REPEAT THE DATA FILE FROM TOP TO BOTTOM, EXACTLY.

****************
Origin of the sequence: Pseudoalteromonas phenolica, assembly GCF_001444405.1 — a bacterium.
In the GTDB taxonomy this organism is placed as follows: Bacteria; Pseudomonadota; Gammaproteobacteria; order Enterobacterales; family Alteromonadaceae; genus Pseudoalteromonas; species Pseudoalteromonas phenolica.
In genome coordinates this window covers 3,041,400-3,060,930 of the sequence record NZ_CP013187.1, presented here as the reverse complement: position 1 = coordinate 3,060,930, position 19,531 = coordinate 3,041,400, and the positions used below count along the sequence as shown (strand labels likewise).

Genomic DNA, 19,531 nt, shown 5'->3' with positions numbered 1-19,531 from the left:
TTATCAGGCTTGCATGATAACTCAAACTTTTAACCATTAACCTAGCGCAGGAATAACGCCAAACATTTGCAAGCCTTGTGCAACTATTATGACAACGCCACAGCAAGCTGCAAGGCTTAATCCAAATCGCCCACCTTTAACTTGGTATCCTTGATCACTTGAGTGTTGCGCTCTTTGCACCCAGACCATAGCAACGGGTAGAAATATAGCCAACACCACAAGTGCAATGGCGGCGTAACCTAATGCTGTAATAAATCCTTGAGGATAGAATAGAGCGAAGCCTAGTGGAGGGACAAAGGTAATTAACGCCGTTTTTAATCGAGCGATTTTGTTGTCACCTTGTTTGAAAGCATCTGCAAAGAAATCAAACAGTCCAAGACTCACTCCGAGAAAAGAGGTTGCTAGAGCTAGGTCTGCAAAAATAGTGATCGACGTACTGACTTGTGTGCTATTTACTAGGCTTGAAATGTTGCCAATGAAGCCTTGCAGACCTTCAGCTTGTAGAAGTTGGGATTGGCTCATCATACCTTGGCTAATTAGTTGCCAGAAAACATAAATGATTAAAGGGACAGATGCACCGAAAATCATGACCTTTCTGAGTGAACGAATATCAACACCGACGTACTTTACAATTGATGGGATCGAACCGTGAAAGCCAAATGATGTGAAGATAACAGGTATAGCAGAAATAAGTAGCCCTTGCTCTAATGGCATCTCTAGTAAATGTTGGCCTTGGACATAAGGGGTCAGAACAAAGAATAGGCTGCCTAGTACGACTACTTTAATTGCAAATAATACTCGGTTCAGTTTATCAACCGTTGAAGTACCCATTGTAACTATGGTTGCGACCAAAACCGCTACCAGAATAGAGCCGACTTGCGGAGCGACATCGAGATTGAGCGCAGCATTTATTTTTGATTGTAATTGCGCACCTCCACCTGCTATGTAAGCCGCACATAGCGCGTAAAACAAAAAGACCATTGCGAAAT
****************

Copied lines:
Origin of the sequence: Pseudoalteromonas phenolica, assembly GCF_001444405.1 — a bacterium.
In the GTDB taxonomy this organism is placed as follows: Bacteria; Pseudomonadota; Gammaproteobacteria; order Enterobacterales; family Alteromonadaceae; genus Pseudoalteromonas; species Pseudoalteromonas phenolica.
In genome coordinates this window covers 3,041,400-3,060,930 of the sequence record NZ_CP013187.1, presented here as the reverse complement: position 1 = coordinate 3,060,930, position 19,531 = coordinate 3,041,400, and the positions used below count along the sequence as shown (strand labels likewise).

Genomic DNA, 19,531 nt, shown 5'->3' with positions numbered 1-19,531 from the left:
TTATCAGGCTTGCATGATAACTCAAACTTTTAACCATTAACCTAGCGCAGGAATAACGCCAAACATTTGCAAGCCTTGTGCAACTATTATGACAACGCCACAGCAAGCTGCAAGGCTTAATCCAAATCGCCCACCTTTAACTTGGTATCCTTGATCACTTGAGTGTTGCGCTCTTTGCACCCAGACCATAGCAACGGGTAGAAATATAGCCAACACCACAAGTGCAATGGCGGCGTAACCTAATGCTGTAATAAATCCTTGAGGATAGAATAGAGCGAAGCCTAGTGGAGGGACAAAGGTAATTAACGCCGTTTTTAATCGAGCGATTTTGTTGTCACCTTGTTTGAAAGCATCTGCAAAGAAATCAAACAGTCCAAGACTCACTCCGAGAAAAGAGGTTGCTAGAGCTAGGTCTGCAAAAATAGTGATCGACGTACTGACTTGTGTGCTATTTACTAGGCTTGAAATGTTGCCAATGAAGCCTTGCAGACCTTCAGCTTGTAGAAGTTGGGATTGGCTCATCATACCTTGGCTAATTAGTTGCCAGAAAACATAAATGATTAAAGGGACAGATGCACCGAAAATCATGACCTTTCTGAGTGAACGAATATCAACACCGACGTACTTTACAATTGATGGGATCGAACCGTGAAAGCCAAATGATGTGAAGATAACAGGTATAGCAGAAATAAGTAGCCCTTGCTCTAATGGCATCTCTAGTAAATGTTGGCCTTGGACATAAGGGGTCAGAACAAAGAATAGGCTGCCTAGTACGACTACTTTAATTGCAAATAATACTCGGTTCAGTTTATCAACCGTTGAAGTACCCATTGTAACTATGGTTGCGACCAAAACCGCTACCAGAATAGAGCCGACTTGCGGAGCGACATCGAGATTGAGCGCAGCATTTATTTTTGATTGTAATTGCGCACCTCCACCTGCTATGTAAGCCGCACATAGCGCGTAAAACAAAAAGACCATTGCGAAAT